DK: I was very lucky to have this panel accepted by the lovely folks at SDCC for the 2nd year in a row. Basically, I put together an incredible group of female creators and just let them talk about why they love steampunk and what about the genre appeals to them as a creator. We talked comics, alternate history, video games, costuming, multiculturalism and more.

6)     Why “Witty Women” of Steampunk?

DK: Part of what is so appealing about steampunk is a return to the Victorian ideals of the pursuit of knowledge and civility. People were very interested in improving both themselves and the world around them. I think we all long to return to a time when wit was a prized possession and my panelists all fit that bill.

Steampunk 101 Panelists

Steampunk 101 Panelists

7)     You also moderated a panel entitled, “Steampunk 101.” Based on discussions at that panel (and of course your own thoughts), what do see for the future of steampunk in popular culture?

DK: Excellent question. The popularity of steampunk has positively exploded over the past couple of years and we expect to see more and more of it in popular culture. It’s been huge amongst the convention crowd for a long time, but Hollywood is slowly starting to take notice. Fox just gleenlit a League of Extraordinary Gentlemen TV-pilot, so we’ll see if we finally get a big steampunk series. There has yet to be a big steampunk movie and the panelists (and audience) were all interested in seeing one. Steampunk-literature is popping up all over the NY Times bestseller chart, so I think it’s only a matter of time before we see a big film coming out. Until then, we can keep ourselves occupied with all the fantastic literature and webseries that have directly explored the genre.

8)     This year you cosplayed as Steampunk Luke Skywalker.  What prompted you to do a gender-swap steampunk cosplay?

DK: Well, I have wanted to do a steampunk Star Wars group for several years and I finally managed to do it. I always intended to be R2D2, but time snuck up on me and we were missing a Luke from our core group, so I thought, why not? He was quite a challenge to find a way to make him distinctive since his outfit isn’t that unique and I was already going to confuse people by crossplaying. I hope that I succeeded and we’ll be building up this group for future conventions and adding some new characters.

 

Photo by Mike Rollerson

Photo by Mike Rollerson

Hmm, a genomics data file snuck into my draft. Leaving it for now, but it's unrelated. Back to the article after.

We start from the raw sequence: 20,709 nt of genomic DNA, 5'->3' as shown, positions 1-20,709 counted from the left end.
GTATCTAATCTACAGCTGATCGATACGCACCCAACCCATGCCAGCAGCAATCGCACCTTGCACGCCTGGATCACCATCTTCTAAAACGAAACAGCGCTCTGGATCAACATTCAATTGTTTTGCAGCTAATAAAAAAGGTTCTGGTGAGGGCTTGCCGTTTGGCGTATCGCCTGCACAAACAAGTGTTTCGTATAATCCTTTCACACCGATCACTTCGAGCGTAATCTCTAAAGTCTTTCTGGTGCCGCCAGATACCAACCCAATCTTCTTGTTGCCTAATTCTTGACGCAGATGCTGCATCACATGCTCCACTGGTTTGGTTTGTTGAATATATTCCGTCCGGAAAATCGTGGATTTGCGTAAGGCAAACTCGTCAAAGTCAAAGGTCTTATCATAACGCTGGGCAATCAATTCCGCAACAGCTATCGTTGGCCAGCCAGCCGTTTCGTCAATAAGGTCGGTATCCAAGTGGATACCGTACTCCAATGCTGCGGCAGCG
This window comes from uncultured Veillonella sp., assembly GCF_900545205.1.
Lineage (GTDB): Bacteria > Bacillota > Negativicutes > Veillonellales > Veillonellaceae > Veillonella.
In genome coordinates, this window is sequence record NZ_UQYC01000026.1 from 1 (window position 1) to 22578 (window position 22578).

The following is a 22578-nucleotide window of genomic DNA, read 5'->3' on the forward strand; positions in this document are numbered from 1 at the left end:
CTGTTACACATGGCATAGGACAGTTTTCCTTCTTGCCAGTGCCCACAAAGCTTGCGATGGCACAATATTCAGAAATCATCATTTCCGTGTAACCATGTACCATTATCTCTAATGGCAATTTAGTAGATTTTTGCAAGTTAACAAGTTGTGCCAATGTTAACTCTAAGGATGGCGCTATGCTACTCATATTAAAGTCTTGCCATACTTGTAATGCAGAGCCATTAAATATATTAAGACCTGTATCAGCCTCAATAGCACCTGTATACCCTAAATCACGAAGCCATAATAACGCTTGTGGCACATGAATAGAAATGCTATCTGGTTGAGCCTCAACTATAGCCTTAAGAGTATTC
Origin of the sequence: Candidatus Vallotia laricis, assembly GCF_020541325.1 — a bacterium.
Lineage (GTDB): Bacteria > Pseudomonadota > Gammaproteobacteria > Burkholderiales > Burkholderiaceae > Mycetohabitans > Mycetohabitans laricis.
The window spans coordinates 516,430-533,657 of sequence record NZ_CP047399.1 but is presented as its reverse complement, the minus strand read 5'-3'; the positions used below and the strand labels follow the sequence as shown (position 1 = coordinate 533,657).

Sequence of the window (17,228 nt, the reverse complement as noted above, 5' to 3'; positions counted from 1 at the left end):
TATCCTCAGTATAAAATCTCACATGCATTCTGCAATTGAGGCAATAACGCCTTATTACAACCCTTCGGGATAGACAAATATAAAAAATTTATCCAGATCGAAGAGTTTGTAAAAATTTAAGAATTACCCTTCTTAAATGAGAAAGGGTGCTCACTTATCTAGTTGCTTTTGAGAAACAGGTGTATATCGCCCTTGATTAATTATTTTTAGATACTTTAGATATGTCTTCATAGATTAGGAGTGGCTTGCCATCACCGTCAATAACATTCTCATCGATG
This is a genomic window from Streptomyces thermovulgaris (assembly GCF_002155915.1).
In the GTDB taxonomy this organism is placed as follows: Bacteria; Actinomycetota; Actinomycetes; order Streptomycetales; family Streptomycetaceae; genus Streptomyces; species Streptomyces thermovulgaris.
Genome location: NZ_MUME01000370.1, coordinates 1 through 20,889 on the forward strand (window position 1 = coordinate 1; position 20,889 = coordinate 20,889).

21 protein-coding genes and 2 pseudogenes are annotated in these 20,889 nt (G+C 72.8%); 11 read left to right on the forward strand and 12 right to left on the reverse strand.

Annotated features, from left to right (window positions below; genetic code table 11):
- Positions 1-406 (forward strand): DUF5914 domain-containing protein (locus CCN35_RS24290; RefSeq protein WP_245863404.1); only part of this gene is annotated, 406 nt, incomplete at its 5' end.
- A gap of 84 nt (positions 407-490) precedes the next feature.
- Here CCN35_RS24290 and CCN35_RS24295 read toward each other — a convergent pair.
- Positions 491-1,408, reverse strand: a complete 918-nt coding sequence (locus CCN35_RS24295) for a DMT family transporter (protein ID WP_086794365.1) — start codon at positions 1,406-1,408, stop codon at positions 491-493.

Chrissy Lynn is a CA native who began costuming at a very young age. With a major interest in comics and scifi growing up she attended her first comic convention in 2004. She’s always had a passion for the arts; be it charcoal, make-up, costume design or music. She’s used her talents and skills to help fundraise for many non-profit charity organizations and enjoys cosplaying, especially her signature cosplay, Catwoman. Since her first Cosplay at Comicon in 2010 she’s been involved in 6 Cosplay groups, two of which she organized including the DC Steampunk group which debuted at SDCC in 2012. She was introduced to Steampunk in 2007, being a fan of HG Wells, Jules Verne and other scifi authors during the turn of the century she adopted the Victorian science fiction motif and made it apart of her daily style and Cosplay medium of choice. This year at San Diego Comicon she was invited by a good friend to join a Steampunk Star Wars group which turned out to be a hit and will be back at this year’s Stan Lee’s Comikaze Expo.

1) Your DC Steampunk cosplay group is amazing! How did that come together?

Chrissy Lynn (CL): It all started with having a passion for both the DC Comics universe and Steampunk Culture. I simply started piecing together the idea shortly after Comicon 2011 and thats when I called upon my very good friend Johnny Bias (Steampunk Riddler), from there we reached out to our close friends who we knew would be interested,and could all work together to make these costumes cohesive and photograph well. We all have a hand in something on everyone’s costumes, it’s a team effort that has grown into a family, some cosplayers retire their character and are replaced with other awesome cosplayers. I couldn’t be more proud of this group, we all did this together.

SDCC 2012 DC Steampunk Group - Photo by Mike Rollerson

SDCC 2012 DC Steampunk Group – Photo by Mike Rollerson

2) Did you all work together on your costumes? If so, which costume did you find the most challenging to put together?